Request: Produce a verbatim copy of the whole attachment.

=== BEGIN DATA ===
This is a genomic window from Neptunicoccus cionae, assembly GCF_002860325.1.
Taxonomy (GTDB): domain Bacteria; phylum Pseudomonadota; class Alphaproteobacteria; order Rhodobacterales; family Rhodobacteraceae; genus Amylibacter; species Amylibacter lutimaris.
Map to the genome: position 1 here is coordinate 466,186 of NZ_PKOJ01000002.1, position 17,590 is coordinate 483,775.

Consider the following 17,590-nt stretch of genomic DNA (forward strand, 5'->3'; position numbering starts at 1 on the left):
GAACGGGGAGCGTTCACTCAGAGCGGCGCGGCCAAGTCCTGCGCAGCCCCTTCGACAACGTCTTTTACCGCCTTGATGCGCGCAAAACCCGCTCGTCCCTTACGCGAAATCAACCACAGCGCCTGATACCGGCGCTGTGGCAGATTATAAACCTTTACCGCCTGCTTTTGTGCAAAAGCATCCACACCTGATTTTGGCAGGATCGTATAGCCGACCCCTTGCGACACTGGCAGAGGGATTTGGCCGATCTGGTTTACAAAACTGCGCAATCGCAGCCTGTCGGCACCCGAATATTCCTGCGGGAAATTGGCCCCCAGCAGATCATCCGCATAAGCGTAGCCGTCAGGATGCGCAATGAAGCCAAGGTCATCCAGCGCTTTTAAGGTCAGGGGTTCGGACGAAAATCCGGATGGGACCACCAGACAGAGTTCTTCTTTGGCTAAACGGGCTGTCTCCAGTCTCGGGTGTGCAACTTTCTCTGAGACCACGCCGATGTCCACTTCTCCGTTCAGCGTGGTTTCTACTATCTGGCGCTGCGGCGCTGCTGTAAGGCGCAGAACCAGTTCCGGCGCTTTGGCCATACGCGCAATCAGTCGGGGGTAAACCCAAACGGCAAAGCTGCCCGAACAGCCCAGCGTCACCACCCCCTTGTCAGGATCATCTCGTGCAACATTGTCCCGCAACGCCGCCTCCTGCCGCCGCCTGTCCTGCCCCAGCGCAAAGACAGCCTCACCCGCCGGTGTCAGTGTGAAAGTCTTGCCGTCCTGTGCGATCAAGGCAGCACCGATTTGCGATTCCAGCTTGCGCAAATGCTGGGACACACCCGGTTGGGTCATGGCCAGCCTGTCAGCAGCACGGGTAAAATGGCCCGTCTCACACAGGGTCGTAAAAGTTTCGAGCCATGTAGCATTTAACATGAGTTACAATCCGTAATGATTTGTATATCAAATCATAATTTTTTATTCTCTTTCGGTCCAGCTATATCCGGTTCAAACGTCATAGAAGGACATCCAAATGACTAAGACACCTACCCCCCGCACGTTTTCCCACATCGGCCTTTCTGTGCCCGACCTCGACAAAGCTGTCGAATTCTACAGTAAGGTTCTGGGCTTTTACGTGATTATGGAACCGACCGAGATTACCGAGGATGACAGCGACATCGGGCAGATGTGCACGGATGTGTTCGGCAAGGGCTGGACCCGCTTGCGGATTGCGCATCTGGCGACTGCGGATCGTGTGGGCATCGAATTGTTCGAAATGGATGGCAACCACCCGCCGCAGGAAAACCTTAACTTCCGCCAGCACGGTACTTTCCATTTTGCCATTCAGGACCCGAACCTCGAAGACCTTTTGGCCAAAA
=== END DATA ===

This is a genomic window from Neptunicoccus cionae, assembly GCF_002860325.1.
Taxonomy (GTDB): domain Bacteria; phylum Pseudomonadota; class Alphaproteobacteria; order Rhodobacterales; family Rhodobacteraceae; genus Amylibacter; species Amylibacter lutimaris.
Map to the genome: position 1 here is coordinate 466,186 of NZ_PKOJ01000002.1, position 17,590 is coordinate 483,775.

Consider the following 17,590-nt stretch of genomic DNA (forward strand, 5'->3'; position numbering starts at 1 on the left):
GAACGGGGAGCGTTCACTCAGAGCGGCGCGGCCAAGTCCTGCGCAGCCCCTTCGACAACGTCTTTTACCGCCTTGATGCGCGCAAAACCCGCTCGTCCCTTACGCGAAATCAACCACAGCGCCTGATACCGGCGCTGTGGCAGATTATAAACCTTTACCGCCTGCTTTTGTGCAAAAGCATCCACACCTGATTTTGGCAGGATCGTATAGCCGACCCCTTGCGACACTGGCAGAGGGATTTGGCCGATCTGGTTTACAAAACTGCGCAATCGCAGCCTGTCGGCACCCGAATATTCCTGCGGGAAATTGGCCCCCAGCAGATCATCCGCATAAGCGTAGCCGTCAGGATGCGCAATGAAGCCAAGGTCATCCAGCGCTTTTAAGGTCAGGGGTTCGGACGAAAATCCGGATGGGACCACCAGACAGAGTTCTTCTTTGGCTAAACGGGCTGTCTCCAGTCTCGGGTGTGCAACTTTCTCTGAGACCACGCCGATGTCCACTTCTCCGTTCAGCGTGGTTTCTACTATCTGGCGCTGCGGCGCTGCTGTAAGGCGCAGAACCAGTTCCGGCGCTTTGGCCATACGCGCAATCAGTCGGGGGTAAACCCAAACGGCAAAGCTGCCCGAACAGCCCAGCGTCACCACCCCCTTGTCAGGATCATCTCGTGCAACATTGTCCCGCAACGCCGCCTCCTGCCGCCGCCTGTCCTGCCCCAGCGCAAAGACAGCCTCACCCGCCGGTGTCAGTGTGAAAGTCTTGCCGTCCTGTGCGATCAAGGCAGCACCGATTTGCGATTCCAGCTTGCGCAAATGCTGGGACACACCCGGTTGGGTCATGGCCAGCCTGTCAGCAGCACGGGTAAAATGGCCCGTCTCACACAGGGTCGTAAAAGTTTCGAGCCATGTAGCATTTAACATGAGTTACAATCCGTAATGATTTGTATATCAAATCATAATTTTTTATTCTCTTTCGGTCCAGCTATATCCGGTTCAAACGTCATAGAAGGACATCCAAATGACTAAGACACCTACCCCCCGCACGTTTTCCCACATCGGCCTTTCTGTGCCCGACCTCGACAAAGCTGTCGAATTCTACAGTAAGGTTCTGGGCTTTTACGTGATTATGGAACCGACCGAGATTACCGAGGATGACAGCGACATCGGGCAGATGTGCACGGATGTGTTCGGCAAGGGCTGGACCCGCTTGCGGATTGCGCATCTGGCGACTGCGGATCGTGTGGGCATCGAATTGTTCGAAATGGATGGCAACCACCCGCCGCAGGAAAACCTTAACTTCCGCCAGCACGGTACTTTCCATTTTGCCATTCAGGACCCGAACCTCGAAGACCTTTTGGCCAAAA